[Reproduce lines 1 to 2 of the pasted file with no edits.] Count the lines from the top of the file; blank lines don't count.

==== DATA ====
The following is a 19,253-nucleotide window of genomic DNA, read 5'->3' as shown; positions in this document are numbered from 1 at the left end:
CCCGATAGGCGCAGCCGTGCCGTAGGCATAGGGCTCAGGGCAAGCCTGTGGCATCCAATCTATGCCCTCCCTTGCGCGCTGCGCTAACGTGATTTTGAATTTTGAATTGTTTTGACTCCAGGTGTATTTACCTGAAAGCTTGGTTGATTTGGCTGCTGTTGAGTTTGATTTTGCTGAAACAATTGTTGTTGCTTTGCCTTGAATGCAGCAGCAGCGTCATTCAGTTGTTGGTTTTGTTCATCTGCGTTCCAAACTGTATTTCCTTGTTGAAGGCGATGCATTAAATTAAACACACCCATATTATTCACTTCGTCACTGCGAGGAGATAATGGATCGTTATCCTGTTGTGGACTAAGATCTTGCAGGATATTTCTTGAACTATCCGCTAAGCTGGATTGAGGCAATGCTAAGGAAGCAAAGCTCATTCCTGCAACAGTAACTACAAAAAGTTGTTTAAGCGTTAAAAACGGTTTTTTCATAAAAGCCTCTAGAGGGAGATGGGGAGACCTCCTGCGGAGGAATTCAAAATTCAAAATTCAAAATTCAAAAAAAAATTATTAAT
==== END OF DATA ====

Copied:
The following is a 19,253-nucleotide window of genomic DNA, read 5'->3' as shown; positions in this document are numbered from 1 at the left end:
CCCGATAGGCGCAGCCGTGCCGTAGGCATAGGGCTCAGGGCAAGCCTGTGGCATCCAATCTATGCCCTCCCTTGCGCGCTGCGCTAACGTGATTTTGAATTTTGAATTGTTTTGACTCCAGGTGTATTTACCTGAAAGCTTGGTTGATTTGGCTGCTGTTGAGTTTGATTTTGCTGAAACAATTGTTGTTGCTTTGCCTTGAATGCAGCAGCAGCGTCATTCAGTTGTTGGTTTTGTTCATCTGCGTTCCAAACTGTATTTCCTTGTTGAAGGCGATGCATTAAATTAAACACACCCATATTATTCACTTCGTCACTGCGAGGAGATAATGGATCGTTATCCTGTTGTGGACTAAGATCTTGCAGGATATTTCTTGAACTATCCGCTAAGCTGGATTGAGGCAATGCTAAGGAAGCAAAGCTCATTCCTGCAACAGTAACTACAAAAAGTTGTTTAAGCGTTAAAAACGGTTTTTTCATAAAAGCCTCTAGAGGGAGATGGGGAGACCTCCTGCGGAGGAATTCAAAATTCAAAATTCAAAATTCAAAAAAAAATTATTAAT